Find the general formula (1 Viewer)

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Hi I have many problems trying to find the general formula and the demonstration by induction.
Let
[tex] A_1 = 3[/tex]
[tex] A_2 = 7[/tex]
[tex] A_3 = 13[/tex]
A_n+3 = 3A_n+2 - 3A_n+1 + A_n
I could only find this.
A_n+1 = A_n + 2n
 
Last edited:

Hurkyl

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What sort of class are you in?


A_n+1 = A_n + 2n
How did you arrive at this? It can't be right, though: it doesn't work for n=1 or n=2.

Oh, I bet you meant [itex]A_n = A_{n-1} + 2n[/itex], or [itex]A_{n+1} = A_n + 2(n+1)[/itex]. (Incidentally, you could try proving this formula by induction, to make sure you're on the right track)


One trick that's often useful is to not do arithmetic. If [itex]A_n = A_{n-1} + 2n[/itex], then write [itex]A_2 = 3 + 2\cdot2[/itex] instead of [itex]A_2 = 7[/itex].
 
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sorry im in my way of learning Latex.
I mean:
[itex]A_n = A_{n-1} + 2n[/itex]
And the formula given in the problem is:
[itex]A_{n+3} = 3A_{n+2} - 3A_{n+1} + A_n[/itex]
With the three A1 A2 A3 defined.
Ive been trying but I couldnt find the general formula.
 
Last edited:

VietDao29

Homework Helper
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kezman said:
...I mean:
[itex]A_n = A_{n-1} + 2n[/itex]
So far so good.
Now, you can follow Hurkyl's suggestion:
A1 = 3
A2 = A1 + 2 . 2 = 3 + 2 . 2
A3 = A2 + 2 . 3 = 3 + 2 . 2 + 2 . 3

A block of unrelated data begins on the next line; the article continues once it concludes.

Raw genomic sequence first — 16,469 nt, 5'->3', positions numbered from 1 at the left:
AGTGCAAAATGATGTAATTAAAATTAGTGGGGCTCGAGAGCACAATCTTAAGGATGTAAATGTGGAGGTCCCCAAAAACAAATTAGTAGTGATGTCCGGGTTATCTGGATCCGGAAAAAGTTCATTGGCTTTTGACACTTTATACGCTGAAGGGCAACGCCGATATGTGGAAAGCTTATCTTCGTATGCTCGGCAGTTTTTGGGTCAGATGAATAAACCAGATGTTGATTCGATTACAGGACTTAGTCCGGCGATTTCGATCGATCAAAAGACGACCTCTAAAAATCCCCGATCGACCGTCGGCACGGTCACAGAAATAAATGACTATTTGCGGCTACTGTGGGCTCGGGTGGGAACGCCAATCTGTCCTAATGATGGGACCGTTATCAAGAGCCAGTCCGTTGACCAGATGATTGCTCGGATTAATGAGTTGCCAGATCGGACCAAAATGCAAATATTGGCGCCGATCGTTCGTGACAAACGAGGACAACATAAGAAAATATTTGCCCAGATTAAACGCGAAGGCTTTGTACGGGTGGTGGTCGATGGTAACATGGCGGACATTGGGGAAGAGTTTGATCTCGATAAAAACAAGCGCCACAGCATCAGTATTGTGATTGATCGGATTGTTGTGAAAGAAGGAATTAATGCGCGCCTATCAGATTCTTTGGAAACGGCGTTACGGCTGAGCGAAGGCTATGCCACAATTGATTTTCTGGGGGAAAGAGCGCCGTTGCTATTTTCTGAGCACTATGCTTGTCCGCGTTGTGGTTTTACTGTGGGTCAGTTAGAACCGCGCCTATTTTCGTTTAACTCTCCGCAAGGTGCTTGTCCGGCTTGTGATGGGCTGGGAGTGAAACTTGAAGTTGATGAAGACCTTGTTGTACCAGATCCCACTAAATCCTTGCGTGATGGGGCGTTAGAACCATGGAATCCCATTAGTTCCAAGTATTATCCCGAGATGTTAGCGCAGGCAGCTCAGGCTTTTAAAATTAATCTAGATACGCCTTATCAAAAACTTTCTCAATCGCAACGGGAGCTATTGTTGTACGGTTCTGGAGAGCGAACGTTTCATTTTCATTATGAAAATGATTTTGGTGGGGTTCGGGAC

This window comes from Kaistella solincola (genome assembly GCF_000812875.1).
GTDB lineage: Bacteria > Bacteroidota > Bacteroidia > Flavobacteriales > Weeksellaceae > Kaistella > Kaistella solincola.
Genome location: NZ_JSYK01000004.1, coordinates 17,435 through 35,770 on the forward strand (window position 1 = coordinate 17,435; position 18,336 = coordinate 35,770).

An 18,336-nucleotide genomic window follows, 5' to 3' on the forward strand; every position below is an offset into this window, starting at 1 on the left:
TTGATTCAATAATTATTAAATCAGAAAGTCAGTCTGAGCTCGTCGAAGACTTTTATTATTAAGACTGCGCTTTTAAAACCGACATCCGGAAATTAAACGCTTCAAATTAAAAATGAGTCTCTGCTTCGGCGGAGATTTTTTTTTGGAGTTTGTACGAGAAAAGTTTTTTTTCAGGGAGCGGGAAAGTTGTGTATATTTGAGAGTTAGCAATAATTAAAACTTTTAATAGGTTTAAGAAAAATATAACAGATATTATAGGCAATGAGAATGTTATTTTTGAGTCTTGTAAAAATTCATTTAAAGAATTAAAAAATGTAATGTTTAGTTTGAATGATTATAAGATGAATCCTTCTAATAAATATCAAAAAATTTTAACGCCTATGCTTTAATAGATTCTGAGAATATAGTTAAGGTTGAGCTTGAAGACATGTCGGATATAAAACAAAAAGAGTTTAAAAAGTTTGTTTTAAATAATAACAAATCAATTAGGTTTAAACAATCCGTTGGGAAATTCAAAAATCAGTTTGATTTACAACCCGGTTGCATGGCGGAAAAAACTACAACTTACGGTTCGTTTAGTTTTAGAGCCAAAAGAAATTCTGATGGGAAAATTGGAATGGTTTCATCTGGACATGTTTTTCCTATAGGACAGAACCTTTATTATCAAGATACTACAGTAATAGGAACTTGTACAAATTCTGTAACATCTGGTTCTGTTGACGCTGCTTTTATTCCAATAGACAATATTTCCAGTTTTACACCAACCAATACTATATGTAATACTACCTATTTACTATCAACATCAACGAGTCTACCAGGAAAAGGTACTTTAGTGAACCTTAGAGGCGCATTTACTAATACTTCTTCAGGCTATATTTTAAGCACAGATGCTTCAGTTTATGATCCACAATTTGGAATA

A4 = 3 + 2 . 2 + 2 . 3 + 2 . 4
A5 = 3 + 2 . 2 + 2 . 3 + 2 . 4 + 2 . 5
A6 = 3 + 2 . 2 + 2 . 3 + 2 . 4 + 2 . 5 + 2 . 6
...
An = 3 + 2 . 2 + 2 . 3 + 2 . 4 + 2 . 5 + 2 . 6 + 2 . 7 + ... + 2 . n
Now, do you see anything that can be factored out?
Can you go from here? :)
 
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For
[itex] A_n = 3 + \sum\limits_{i = 2}^n 2i [/itex]
then
[itex] A_1 = 3 [/itex]
Is this correct?
 
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Hurkyl

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If you can prove it by induction, it's correct. :smile:
 
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Induction:
1)
[itex] A_1 = 3 + \sum\limits_{i = 2}^1 2i = 3 [/itex]
(Is this OK?)
2) I had this result :[itex]A_{n+1} = A_n + 2(n+1)[/itex]

With [itex] A_n = 3 + \sum\limits_{i = 2}^n 2i [/itex] =>
[itex]A_{n+1} = 3 + \sum\limits_{i = 2}^{n+1} 2i[/itex] (the upper index of the summatory in this case is (n+1))
=> [itex] A_{n+1} = 3 + \sum\limits_{i = 2}^n 2i + 2(n+1)[/itex]
=> [itex] A_{n+1} = A_n + 2(n+1) [/itex]

Is this correct?
 
Last edited:

Hurkyl

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Well, you've done it backwards!

[tex] A_{n+1} = A_n + 2(n+1) [/tex]

is the statement you know to be true, whereas

[tex]A_{n+1} = 3 + \sum\limits_{i = 2}^{n+1} 2i[/tex]

is the statement you were trying to prove.

(given the assumption that [itex] A_n = 3 + \sum_{i = 2}^n 2i [/itex])



(Actually, I'm assuming you've already given a proof of [itex] A_{n+1} = A_n + 2(n+1) [/itex] is correct given the original recurrence relation. If you have not yet done so, then you should work with the original recurrence)
 
37
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Yes is true.I still have to prove first [tex] A_{n+1} = A_n + 2(n+1) [/tex]
 

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